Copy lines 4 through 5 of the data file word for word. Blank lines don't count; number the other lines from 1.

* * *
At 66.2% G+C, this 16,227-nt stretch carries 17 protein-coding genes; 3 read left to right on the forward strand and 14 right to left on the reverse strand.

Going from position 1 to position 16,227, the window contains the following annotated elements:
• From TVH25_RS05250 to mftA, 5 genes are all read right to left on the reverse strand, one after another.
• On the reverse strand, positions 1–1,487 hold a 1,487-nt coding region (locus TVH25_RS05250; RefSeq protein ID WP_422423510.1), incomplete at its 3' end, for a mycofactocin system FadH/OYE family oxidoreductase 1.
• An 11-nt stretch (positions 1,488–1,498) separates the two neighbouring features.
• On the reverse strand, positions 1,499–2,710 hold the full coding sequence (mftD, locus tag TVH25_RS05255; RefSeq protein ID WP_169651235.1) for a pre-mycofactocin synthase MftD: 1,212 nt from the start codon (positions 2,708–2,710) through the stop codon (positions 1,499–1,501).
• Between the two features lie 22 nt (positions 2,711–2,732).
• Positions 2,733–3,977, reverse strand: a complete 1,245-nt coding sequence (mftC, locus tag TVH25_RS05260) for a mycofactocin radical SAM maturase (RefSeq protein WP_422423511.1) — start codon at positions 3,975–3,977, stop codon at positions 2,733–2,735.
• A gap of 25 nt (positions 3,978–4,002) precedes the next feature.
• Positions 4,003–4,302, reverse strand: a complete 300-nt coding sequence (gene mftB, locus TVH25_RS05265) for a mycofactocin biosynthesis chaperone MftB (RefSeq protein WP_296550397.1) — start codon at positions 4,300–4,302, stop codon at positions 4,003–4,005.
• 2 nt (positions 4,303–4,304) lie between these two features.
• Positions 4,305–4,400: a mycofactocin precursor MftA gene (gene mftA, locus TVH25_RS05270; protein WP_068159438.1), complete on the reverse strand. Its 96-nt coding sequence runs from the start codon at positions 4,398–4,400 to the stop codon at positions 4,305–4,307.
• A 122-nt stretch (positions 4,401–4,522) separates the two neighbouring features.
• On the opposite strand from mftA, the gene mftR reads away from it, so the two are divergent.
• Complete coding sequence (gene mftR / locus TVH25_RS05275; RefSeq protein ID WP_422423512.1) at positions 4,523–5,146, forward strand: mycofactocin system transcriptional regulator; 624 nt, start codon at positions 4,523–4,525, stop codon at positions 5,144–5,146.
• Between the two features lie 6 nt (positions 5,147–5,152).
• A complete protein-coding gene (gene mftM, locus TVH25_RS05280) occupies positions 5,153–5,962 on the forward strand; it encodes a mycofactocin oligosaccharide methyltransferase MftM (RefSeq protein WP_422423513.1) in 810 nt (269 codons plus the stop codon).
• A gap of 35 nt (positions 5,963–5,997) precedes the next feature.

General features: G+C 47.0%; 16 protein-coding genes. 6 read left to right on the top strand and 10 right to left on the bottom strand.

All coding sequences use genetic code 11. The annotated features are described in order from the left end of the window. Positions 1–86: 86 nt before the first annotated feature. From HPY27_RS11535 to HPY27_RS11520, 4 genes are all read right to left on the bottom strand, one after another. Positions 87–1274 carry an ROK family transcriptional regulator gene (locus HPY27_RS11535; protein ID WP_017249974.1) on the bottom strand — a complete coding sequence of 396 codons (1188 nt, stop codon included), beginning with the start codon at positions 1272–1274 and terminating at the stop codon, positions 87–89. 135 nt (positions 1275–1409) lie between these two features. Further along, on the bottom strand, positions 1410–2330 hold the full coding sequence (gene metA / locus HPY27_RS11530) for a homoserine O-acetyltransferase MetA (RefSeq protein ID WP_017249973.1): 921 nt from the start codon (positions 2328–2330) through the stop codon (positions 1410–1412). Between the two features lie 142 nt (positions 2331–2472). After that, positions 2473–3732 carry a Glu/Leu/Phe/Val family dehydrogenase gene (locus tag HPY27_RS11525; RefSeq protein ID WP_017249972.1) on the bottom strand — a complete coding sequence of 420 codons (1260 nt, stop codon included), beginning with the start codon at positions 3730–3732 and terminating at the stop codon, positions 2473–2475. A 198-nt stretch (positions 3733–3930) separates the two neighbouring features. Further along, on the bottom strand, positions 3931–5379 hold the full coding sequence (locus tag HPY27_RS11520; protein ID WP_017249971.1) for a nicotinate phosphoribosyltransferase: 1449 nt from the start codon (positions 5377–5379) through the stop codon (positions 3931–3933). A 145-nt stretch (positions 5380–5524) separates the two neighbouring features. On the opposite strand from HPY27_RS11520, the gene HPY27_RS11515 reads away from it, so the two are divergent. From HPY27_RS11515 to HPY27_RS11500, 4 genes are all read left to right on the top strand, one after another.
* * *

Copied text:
• On the reverse strand, positions 1–1,487 hold a 1,487-nt coding region (locus TVH25_RS05250; RefSeq protein ID WP_422423510.1), incomplete at its 3' end, for a mycofactocin system FadH/OYE family oxidoreductase 1.
• An 11-nt stretch (positions 1,488–1,498) separates the two neighbouring features.